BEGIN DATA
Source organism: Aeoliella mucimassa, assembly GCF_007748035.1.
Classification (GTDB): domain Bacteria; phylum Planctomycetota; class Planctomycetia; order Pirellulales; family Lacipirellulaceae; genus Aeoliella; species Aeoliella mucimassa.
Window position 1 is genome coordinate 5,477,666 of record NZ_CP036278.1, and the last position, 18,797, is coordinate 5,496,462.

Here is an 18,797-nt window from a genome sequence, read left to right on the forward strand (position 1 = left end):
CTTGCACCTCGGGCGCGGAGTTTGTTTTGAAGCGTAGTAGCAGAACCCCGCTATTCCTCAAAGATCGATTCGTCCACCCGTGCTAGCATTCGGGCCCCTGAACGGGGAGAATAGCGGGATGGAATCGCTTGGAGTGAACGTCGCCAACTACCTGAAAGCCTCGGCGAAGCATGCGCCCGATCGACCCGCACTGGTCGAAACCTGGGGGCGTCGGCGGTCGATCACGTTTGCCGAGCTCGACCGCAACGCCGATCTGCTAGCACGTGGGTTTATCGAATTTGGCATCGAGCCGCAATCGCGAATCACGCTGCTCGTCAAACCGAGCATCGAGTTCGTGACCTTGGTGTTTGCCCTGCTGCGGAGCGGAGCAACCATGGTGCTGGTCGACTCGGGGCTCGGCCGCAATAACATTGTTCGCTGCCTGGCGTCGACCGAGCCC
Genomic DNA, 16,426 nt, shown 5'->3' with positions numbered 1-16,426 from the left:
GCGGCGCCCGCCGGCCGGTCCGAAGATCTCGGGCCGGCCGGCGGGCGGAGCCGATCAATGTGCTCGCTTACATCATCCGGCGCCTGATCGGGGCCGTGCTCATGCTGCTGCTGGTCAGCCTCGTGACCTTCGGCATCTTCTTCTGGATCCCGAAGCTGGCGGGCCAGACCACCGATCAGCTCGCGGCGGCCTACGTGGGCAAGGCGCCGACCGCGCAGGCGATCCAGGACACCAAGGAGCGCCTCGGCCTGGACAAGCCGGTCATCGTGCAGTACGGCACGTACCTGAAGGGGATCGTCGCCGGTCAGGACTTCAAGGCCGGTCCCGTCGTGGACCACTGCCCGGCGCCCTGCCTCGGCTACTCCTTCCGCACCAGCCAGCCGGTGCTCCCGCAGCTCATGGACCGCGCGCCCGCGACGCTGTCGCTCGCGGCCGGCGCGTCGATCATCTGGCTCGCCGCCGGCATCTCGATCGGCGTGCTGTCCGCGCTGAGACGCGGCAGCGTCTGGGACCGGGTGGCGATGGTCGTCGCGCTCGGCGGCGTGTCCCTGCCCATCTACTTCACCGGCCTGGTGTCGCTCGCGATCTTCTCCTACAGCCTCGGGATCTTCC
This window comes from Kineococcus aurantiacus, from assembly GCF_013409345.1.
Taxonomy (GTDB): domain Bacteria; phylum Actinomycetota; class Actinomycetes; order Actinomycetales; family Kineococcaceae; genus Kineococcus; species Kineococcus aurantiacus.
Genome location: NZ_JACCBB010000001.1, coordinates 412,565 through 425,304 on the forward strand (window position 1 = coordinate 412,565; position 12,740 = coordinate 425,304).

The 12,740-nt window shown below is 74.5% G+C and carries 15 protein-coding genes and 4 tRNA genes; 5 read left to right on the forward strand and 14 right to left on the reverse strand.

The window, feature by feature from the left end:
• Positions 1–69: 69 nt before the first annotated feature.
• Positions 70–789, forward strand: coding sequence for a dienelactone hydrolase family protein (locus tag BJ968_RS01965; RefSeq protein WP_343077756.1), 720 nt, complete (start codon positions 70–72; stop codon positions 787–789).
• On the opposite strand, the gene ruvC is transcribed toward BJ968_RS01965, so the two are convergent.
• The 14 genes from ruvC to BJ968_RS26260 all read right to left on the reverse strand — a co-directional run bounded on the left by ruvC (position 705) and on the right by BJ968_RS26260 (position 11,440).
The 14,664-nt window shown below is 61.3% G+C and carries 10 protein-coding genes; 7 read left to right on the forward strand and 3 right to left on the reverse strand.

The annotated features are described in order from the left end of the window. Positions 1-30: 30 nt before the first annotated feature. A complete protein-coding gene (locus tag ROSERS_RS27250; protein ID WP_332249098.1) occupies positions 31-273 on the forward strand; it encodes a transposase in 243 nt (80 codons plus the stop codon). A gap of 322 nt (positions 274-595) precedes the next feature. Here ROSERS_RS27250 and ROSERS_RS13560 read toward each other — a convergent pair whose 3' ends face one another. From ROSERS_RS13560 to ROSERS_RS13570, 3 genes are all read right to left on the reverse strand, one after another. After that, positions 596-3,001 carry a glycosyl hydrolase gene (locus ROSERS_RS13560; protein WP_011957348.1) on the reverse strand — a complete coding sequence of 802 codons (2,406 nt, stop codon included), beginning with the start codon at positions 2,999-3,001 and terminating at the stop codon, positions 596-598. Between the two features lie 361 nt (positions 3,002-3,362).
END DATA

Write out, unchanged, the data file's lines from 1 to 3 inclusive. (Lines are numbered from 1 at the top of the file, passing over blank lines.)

Source organism: Aeoliella mucimassa, assembly GCF_007748035.1.
Classification (GTDB): domain Bacteria; phylum Planctomycetota; class Planctomycetia; order Pirellulales; family Lacipirellulaceae; genus Aeoliella; species Aeoliella mucimassa.
Window position 1 is genome coordinate 5,477,666 of record NZ_CP036278.1, and the last position, 18,797, is coordinate 5,496,462.